Review: Wallows bedazzles fans at The Westcott

Review: Wallows bedazzles fans at The Westcott

The hot Los Angeles trio delivers an invigorating set during their sold-out Syracuse show.
Published: February 28, 2020 | Updated: March 3rd, 2020 at 5:01 am
Fans cheered as Wallows took the stage Thursday at the Westcott Theater.
Dylan Minnette of Wallows performs at the Westcott Theater on Thursday night.

It’s hard to pick just one word to describe fans of Wallows, but it definitely falls somewhere between devout and hardcore.

In the midst of the Nothing Happens tour, the scene at Wallows’ sold-out Westcott Theater show Thursday night has become a familiar one to the indie rock heartthrobs — hundreds of zealous fans, packed shoulder-to-shoulder, joyously singing every lyric to every song at the top of their lungs.

The enthusiastic response during Wallows’ live show is an impressive sight to see for a band that released its first single only four years ago. But since then, the Los Angeles trio has built a faithful fanbase thanks to millions of digital streams and a little Hollywood pizzaz.

Friends since age 11, the trio has been playing music while at the same time landing some notable acting gigs. Bingers may recognize bassist Dylan Minnette from his portrayal of Clay Jensen on Netflix’s hit drama series 13 Reasons Why. Frontman Braeden Lemasters starred alongside Ray Romano and Andre Braugher on TNT’s Men of a Certain Age for a couple seasons. Drummer Cole Preston appeared in the 2017 indie flick Where the Great Spirits Live.

Wallows formally launched with 2017 single “Pleaser” that gained the attention of Atlantic Records. Last year, the label released the band’s debut album, Nothing Happens, that included “Are You Bored Yet?” featuring fellow indie sensation and former Syracuse University student Clairo. That track alone has more than 78 million streams on Spotify.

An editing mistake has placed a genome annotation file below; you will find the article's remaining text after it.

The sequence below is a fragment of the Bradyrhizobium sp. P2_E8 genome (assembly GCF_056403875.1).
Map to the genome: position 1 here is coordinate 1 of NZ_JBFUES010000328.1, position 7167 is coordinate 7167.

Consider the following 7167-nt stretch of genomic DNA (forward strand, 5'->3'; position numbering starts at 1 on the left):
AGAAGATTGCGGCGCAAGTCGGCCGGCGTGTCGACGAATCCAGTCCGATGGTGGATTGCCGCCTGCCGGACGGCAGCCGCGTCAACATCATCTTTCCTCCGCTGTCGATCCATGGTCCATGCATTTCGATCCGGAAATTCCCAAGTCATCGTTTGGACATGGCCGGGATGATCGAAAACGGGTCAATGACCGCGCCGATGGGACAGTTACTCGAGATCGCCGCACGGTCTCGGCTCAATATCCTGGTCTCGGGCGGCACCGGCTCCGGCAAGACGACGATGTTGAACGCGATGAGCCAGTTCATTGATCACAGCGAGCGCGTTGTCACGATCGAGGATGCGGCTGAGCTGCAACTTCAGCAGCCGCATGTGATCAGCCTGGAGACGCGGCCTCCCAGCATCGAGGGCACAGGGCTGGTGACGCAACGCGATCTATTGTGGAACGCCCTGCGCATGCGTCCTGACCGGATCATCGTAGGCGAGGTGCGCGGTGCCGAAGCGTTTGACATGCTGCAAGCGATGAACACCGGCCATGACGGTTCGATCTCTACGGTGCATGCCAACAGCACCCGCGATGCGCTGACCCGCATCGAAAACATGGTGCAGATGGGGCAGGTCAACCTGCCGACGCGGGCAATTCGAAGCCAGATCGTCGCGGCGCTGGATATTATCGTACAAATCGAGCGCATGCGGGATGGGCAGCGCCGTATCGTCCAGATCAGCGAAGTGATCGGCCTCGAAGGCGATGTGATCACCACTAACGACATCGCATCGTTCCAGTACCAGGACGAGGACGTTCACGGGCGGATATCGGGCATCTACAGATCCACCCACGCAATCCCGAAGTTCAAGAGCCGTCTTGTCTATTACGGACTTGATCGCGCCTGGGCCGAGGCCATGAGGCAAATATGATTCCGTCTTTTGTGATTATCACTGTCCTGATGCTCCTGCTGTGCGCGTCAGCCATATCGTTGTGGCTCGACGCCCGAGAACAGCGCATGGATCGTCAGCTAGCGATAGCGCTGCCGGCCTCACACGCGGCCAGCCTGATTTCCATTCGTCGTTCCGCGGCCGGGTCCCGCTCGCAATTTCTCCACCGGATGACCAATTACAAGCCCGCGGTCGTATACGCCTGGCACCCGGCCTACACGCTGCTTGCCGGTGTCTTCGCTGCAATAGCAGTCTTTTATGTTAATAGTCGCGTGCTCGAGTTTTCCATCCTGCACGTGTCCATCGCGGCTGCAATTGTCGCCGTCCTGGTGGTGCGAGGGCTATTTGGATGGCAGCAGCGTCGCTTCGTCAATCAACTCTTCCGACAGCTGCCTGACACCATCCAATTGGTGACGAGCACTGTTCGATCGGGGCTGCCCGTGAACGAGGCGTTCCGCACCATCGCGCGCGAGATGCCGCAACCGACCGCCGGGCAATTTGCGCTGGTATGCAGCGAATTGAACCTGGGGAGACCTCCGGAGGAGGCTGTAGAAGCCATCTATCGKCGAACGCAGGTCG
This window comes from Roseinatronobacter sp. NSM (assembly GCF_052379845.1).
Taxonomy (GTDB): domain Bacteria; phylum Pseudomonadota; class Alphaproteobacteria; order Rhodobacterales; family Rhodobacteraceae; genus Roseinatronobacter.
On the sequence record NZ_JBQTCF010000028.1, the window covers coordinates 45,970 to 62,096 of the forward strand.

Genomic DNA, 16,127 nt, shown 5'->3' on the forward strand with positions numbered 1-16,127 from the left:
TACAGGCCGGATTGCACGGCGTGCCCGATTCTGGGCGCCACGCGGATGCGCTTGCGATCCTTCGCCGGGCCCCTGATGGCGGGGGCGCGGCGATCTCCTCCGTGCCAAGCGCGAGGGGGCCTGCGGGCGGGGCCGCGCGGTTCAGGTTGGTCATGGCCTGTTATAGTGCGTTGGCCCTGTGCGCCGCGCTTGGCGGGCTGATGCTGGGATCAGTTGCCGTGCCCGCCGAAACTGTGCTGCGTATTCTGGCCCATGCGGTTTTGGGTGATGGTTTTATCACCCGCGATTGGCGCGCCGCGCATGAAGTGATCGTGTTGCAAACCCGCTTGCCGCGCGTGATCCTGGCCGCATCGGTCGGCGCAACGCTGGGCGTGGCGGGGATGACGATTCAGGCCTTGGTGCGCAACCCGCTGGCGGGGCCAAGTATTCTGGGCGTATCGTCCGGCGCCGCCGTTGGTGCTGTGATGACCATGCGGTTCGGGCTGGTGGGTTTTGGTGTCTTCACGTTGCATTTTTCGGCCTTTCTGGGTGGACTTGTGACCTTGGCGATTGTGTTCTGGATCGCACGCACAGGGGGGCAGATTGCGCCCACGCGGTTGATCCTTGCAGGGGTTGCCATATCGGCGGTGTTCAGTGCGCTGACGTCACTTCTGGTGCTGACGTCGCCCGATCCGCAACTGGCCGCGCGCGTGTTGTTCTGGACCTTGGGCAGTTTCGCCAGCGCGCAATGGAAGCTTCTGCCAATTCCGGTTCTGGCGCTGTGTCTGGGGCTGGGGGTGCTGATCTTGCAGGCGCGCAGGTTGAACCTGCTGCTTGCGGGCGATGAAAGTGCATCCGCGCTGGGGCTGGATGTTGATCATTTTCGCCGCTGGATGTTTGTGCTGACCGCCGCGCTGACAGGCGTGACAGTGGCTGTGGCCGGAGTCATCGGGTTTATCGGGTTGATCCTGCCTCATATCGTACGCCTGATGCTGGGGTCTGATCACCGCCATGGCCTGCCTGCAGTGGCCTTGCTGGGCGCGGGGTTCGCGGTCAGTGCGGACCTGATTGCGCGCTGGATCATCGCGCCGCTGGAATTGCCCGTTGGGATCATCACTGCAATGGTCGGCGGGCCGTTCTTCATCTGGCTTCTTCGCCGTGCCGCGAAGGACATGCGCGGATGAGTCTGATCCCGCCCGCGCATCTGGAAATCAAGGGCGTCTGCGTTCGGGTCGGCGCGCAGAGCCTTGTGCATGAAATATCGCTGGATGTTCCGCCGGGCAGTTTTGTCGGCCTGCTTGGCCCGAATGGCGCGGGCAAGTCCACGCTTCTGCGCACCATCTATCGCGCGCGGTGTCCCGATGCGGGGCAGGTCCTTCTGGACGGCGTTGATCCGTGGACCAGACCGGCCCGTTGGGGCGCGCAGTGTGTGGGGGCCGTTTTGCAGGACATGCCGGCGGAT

Early in their Syracuse set, Wallows played what would be one of many fan favorites, “These Days,” during which four different blocks on the stage alternated lights. The rhythm of the show fluctuated itself from hard jams such as “Scrawny” and “Pictures of Girls” to slower songs like “1980s Horror Film.”

Minnette drew plenty of attention from fans all night, but not just because of his striking blue hair dancing around the stage. Fans cheered him on as he was moving to the melody and playing to the rabid fans bobbing along with him.

Then between songs, Minnette and his bandmates made a point to chat and engage with their Syracuse fans. It’s that kind of close and personal connection that Wallows is aiming to have with fans — even as big as the crowds get with every show — that will have them coming back for more.

Avatar for Jack Schlafly

is a contributor to The NewsHouse at Syracuse University’s S.I. Newhouse School of Public Communications.

Co Authors :

Avatar for Jack Schlafly

is a newspaper and online journalism senior and one of the News Lead Producers at the NewsHouse.